Problems with projector brightness

“This projector is just too bright” – not something you hear too often at VLOBLIVE gigs!

So is there anything you can do, short of shelling out more cash, to improve the problem of projected live video being too dark.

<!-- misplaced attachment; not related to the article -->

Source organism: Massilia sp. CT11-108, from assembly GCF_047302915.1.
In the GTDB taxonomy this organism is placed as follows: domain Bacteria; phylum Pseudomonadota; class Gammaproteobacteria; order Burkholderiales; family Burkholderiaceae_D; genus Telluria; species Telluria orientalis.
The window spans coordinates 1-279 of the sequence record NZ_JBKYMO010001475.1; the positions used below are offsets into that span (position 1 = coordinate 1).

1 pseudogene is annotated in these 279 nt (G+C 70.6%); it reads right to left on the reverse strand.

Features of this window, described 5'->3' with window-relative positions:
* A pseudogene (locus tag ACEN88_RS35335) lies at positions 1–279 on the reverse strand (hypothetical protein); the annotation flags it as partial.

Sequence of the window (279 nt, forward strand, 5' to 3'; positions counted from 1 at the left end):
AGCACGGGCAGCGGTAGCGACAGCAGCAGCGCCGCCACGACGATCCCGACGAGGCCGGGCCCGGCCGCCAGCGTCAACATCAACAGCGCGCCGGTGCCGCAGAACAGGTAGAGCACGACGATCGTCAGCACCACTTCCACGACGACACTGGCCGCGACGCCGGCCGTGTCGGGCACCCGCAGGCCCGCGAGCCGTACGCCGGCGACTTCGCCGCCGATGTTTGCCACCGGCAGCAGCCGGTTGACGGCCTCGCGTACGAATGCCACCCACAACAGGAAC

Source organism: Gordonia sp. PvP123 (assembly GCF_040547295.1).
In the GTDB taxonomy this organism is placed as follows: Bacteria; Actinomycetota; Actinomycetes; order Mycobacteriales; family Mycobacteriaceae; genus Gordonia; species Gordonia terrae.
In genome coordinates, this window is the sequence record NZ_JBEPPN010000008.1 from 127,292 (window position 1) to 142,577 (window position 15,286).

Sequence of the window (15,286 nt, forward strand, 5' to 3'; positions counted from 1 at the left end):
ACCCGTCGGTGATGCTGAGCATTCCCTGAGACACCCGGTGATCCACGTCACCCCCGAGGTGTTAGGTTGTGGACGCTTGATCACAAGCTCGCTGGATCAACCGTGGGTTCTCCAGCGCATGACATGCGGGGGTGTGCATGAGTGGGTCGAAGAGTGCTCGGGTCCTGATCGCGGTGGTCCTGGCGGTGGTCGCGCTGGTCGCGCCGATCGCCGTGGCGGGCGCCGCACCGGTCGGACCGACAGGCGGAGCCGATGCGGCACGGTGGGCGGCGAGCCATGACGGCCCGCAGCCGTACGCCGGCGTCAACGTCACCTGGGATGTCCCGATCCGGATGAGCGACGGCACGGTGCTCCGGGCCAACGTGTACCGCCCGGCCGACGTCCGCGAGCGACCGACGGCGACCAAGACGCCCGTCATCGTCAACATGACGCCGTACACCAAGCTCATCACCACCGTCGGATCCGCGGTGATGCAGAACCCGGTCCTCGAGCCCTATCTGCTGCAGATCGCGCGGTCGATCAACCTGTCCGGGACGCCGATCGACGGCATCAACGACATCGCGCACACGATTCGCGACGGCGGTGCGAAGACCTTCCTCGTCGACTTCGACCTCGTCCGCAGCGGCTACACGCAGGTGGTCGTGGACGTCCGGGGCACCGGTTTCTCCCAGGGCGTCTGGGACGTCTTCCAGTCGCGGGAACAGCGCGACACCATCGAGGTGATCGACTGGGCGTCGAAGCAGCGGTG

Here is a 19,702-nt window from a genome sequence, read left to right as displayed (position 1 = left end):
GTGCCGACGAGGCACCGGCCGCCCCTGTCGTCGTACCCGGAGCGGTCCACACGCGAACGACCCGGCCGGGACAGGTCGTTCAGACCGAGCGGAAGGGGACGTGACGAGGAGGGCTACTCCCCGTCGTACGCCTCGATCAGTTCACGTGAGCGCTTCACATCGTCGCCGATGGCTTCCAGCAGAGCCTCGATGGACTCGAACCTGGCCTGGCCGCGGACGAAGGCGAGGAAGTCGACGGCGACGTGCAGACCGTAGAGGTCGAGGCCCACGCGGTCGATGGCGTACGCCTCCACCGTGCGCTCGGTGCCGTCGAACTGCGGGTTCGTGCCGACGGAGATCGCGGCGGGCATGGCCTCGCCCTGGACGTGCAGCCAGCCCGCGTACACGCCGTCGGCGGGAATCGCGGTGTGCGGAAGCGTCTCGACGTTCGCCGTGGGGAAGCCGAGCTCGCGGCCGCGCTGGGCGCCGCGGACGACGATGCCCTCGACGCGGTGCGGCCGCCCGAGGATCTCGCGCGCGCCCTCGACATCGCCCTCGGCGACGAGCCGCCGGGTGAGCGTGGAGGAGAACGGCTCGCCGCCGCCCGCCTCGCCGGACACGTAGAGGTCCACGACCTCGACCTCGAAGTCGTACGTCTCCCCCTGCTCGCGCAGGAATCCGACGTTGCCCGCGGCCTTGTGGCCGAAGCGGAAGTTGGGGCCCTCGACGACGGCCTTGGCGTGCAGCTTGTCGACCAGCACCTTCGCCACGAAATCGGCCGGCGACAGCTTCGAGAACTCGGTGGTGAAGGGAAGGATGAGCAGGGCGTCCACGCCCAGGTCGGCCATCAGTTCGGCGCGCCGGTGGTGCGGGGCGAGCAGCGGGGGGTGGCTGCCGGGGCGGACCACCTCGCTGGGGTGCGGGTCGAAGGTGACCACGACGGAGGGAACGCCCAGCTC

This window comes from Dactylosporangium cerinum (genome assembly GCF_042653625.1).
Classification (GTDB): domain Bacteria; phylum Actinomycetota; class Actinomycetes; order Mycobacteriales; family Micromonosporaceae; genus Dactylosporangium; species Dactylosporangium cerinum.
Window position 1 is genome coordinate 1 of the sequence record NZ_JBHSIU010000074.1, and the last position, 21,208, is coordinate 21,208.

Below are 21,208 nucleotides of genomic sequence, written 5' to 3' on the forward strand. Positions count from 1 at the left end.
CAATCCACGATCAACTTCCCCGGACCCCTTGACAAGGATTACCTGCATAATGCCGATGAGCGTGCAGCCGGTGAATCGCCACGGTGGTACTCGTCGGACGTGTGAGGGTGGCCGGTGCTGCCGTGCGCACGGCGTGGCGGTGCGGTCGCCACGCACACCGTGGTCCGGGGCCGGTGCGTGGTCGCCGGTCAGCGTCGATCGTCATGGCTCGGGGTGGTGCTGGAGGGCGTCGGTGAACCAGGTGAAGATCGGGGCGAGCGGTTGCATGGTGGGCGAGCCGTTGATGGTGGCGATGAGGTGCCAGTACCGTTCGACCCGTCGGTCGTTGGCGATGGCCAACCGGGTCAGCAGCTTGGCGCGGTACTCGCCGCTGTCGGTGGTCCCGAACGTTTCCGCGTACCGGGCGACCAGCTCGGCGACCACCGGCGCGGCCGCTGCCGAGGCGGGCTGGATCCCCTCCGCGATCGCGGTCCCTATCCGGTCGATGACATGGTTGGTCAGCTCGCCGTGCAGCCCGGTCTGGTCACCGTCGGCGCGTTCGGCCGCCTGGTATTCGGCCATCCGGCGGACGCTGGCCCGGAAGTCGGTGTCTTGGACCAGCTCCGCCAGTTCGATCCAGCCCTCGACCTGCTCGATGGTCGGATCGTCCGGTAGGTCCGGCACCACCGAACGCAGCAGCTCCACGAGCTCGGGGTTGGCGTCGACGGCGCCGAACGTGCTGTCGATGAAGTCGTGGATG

Before we dive into discussions of brightness, remember that it’s not necessarily about brightness, but actually more about contrast ratio between white and black. Sometimes a brighter projector can have a poorer contrast ratio and look worse! For something like words or powerpoint, you can really boost the contrast on the projector to get it nice and bright, but when you do that, anything that is more subtle, like video, looses all the detail in the shadows and darker areas. It’s almost impossible to get a good balance when you only have one set of controls. You either end up with dull graphics and OK video, or bright graphics and invisible video!! The good news is that there ARE things you can do to improve this situation, without necessarily spending LOTS more money on new projectors etc. Some are obvious, while others may not be. Here are some suggestions: 1. Setting up the video projectors properly always helps. This doesn’t mean ramming the contrast and brightness up to max, as some people believe. I have an article on this subject on my live video website here : Notice, this may mean sacrificing some of the ‘brilliant white’ from graphics etc, in order to save the video. 2. You need to check whether you have your video ‘gain structure’ set up properly. This involves checking the signal levels along the path from source to projector to ensure that when you think you are sending ‘white’ to the projector, what it receives really is white, not light gray. Same for black levels – if you only give the projector dark gray instead of black, you can’t blame it when the contrast ratio is squeezed! Often scan converters or long cables etc, can affect this. Send me a system wiring diagram and I will tell you whether this is likely to be a problem. Best way to do this is with a waveform monitor, or with a DV cam and a laptop with a DV in firewire port. (There is free software you can use to give you a ‘virtual’ waveform monitor) 3. You need to confirm that your sources (especially the cameras) are giving the brightest signals possible. Again are they sending ‘gray’ rather than white? Is their black level set properly? What is their gamma set to? Can you boost the exposure on the camera? Or add more gain? 4. You need to do EVERYTHING possible to keep stray ambient light off your screen. This may mean adding window blinds, fitting barn doors on lights, moving light fixtures, turning some lights off etc etc. 5. The choice of screen material and colour matters a lot. I don’t think you have any screens at all downstairs do you? Again, the lack of a black border, and the matt white wall may not be the best solution. Strangely a mid gray coloured screen material can actually give a better perceived contrast than a white one, especially for low contrast ratio projectors. And apparently putting a black border round the image (as most screens have) makes it look higher contrast. 6. It may help to add a ‘Proc Amp’ box or video enhancer box to boost the darker parts of the video. This is like a standalone ‘contrast and brightness’ control box that lets you adjust the video signal prior to sending it to the projector. This can sometimes give a better balance between the graphics and the video. 7. Can you consider making the main screen smaller? Remember that brightness drops by the square of the area to be covered, so screen size makes a big difference. 8. I know it may be impossible, but moving the projector closer to the screen is always going to help.

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